Local theatre takes ‘best shot!’ 1

Review by Danny Gaisin
Irving Berlin’s “ANNIE GET YOUR GUN” was a Broadway success story from its opening curtain back in 1947 and is still a sure-fire draw today. Much of the music is still enjoyed even out of the play’s context, and some have even become standards. Shooting Star Theatrics now bring it joyously back to Hamilton.

the cast of “ANNIE GET YOUR GUN”

This tale of William Cody’s Wild West Show and his two sharpshooting feature attractions takes some liberties with the actual story of Anne Oakley and her relationship with Frank Butler, but is fairly close to their actual story. They did begin as competitors, then mutual act supporters and ultimately married. Both died in 1926. More…

“The Best Brothers”, funny and poignant Reply

Reviewed by Blair Zilkey
‘They really are best brothers… Playwright, also lead actor Daniel MacIvor has created a funny and poignant 80 minute experience that you should definitely see. The show reinforces once again that some of the most enjoyable theatre at the Stratford Shakespeare Festival is found on the Studio Stage. Many readers may be familiar with this Canadian playwright’s work. I wasn’t, but believe me, I’m glad I am now. Photo by Cylla Von Tiedeman

John & Daniel as THE BEST BROTHERS

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“Cymbeline”, some heavy intellectual lifting Reply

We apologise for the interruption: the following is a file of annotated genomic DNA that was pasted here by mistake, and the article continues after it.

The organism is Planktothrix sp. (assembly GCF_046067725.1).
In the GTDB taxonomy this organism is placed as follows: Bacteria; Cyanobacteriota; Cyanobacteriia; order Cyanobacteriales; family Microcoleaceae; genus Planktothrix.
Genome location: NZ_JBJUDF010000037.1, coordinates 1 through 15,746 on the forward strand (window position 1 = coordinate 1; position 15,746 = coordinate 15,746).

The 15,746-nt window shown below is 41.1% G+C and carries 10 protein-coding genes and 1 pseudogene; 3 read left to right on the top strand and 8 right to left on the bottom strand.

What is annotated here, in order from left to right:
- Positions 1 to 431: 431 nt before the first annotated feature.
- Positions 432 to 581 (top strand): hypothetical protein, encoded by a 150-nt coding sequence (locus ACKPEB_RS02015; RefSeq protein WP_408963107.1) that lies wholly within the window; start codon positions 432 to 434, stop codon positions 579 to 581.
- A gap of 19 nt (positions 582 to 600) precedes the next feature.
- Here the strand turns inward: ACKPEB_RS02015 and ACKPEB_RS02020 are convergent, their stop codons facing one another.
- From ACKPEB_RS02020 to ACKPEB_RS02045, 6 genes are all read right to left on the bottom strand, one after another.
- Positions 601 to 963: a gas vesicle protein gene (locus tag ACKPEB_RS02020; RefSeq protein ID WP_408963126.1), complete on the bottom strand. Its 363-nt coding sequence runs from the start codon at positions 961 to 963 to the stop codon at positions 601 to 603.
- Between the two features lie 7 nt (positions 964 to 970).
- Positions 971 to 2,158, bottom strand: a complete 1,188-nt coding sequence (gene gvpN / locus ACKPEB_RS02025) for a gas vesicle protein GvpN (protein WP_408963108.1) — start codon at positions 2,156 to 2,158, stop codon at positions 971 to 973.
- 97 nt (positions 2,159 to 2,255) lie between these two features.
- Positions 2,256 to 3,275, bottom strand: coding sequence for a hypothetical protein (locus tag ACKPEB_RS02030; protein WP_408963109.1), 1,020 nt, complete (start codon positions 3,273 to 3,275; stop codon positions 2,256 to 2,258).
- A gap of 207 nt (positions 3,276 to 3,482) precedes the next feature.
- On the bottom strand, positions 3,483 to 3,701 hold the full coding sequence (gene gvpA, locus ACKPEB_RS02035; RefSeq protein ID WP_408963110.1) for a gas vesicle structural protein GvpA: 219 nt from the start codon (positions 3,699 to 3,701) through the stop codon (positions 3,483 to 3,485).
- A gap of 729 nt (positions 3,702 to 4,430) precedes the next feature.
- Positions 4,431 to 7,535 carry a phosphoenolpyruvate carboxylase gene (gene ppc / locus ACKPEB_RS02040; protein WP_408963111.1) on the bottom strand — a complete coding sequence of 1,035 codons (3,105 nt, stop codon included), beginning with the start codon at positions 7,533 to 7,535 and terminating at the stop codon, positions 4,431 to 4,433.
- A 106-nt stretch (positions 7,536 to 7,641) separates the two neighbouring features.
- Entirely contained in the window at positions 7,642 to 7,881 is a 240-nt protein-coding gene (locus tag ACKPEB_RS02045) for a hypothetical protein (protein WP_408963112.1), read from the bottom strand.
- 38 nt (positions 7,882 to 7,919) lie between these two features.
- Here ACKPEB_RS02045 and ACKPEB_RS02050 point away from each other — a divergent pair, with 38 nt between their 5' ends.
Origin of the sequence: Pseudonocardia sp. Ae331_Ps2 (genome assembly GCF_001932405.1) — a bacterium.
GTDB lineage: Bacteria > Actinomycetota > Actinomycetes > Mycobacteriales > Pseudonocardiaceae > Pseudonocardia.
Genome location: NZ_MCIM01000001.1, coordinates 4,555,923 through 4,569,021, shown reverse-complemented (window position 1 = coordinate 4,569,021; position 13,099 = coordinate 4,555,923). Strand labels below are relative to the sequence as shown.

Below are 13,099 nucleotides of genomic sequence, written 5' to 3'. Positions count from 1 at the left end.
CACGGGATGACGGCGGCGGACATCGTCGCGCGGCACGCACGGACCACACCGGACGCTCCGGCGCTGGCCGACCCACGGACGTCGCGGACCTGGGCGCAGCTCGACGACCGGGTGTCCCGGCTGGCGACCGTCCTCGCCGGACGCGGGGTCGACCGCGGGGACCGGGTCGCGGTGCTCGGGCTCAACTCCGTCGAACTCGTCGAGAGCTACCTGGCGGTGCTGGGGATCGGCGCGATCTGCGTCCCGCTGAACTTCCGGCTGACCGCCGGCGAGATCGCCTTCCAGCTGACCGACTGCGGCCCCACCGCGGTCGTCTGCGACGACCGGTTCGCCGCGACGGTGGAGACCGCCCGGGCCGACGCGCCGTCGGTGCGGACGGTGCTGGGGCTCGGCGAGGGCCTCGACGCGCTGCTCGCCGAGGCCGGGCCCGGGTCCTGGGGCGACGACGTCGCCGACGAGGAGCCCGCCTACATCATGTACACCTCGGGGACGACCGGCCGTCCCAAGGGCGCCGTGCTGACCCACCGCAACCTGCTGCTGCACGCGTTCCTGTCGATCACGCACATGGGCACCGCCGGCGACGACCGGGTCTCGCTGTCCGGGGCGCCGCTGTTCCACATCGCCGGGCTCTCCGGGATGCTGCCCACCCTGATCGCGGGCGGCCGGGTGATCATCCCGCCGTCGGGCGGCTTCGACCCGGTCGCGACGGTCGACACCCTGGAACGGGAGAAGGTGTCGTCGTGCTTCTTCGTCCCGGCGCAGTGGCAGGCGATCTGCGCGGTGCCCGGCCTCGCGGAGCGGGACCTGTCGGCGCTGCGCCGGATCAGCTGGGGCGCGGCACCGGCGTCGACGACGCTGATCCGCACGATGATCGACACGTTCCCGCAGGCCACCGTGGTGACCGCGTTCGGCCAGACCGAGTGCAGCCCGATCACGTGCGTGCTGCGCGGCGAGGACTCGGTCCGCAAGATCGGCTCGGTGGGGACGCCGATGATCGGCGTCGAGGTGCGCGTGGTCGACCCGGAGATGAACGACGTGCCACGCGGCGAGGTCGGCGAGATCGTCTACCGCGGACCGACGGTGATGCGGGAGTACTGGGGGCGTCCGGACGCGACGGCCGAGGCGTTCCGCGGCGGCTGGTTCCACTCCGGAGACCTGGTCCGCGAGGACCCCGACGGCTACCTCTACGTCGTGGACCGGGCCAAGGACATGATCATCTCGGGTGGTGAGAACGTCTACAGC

Reviewed by Blair Zilkey
              I always enjoy seeing the ‘popular Shakespeare’s: – “Twelfth Night”, “Much Ado About Nothing”, “Macbeth” etc. It’s fun to compare and contrast my memory of how the play was ‘done’ before; how much I enjoyed each; what was happening in my life at that time; who I attended the performance with, and what’s new this time around. Cymbeline isn’t that kind of production.  Photo courtesy of David Hou

Geraint Wynn-Davies as CYMBELINE, with cast members

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“Much Ado About Nothing ” – brilliant Reply

 Reviewed by  Deborah May 
            Throughout this rendition of Much Ado About Nothing by William Shakespeare, Beatrice (Deborah Hay) and Benedick (Ben Carlson) brilliantly portray their characters.  The chemistry between the actors enhances this portrayal enveloping the audience in the wit, criticism and banter between them.   The sense of timing and body gestures allows as much of the message to be communicated as do the words.     Photo by David Hou

The cast of Stratford’s 2012 “MUCH ADO…”

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“Wanderlust” a figment-ed Robert Service story Reply

Review by Danny Gaisin
    “I wanted the gold and I sought it; I scrambled and mucked like a slave…” The fascinating and peripatetic poet Robert Service wrote these words and many more about the Northwest and the famous Klondike Rush of 1897-99. Two of his most famous poems were requisite in my High School English Lit., curriculum, but it was a family connection that made me absorb anything & everything written about the Yukon.   Photo by David Hou

Service (Tom Rooney) & his Banking cohorts

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“The Matchmaker”, fails to ignite this critic Reply

Review by Danny Gaisin

Oxenford to Nestroy to Wilder: – not a Blue Jays triple-play but the evolution of ‘The Matchmaker”.  Like Thornton’s other plays, this effort (originally titled ‘Merchant of Yonkers’) is shallow, trite and easily predicted. To compensate for this superficiality, director Chris Abraham has his charges overact to a point of hamminess.  Photo courtesy of Cylla Von Tiedemann

Shara,Condlin,Runge & Epstein; arguing

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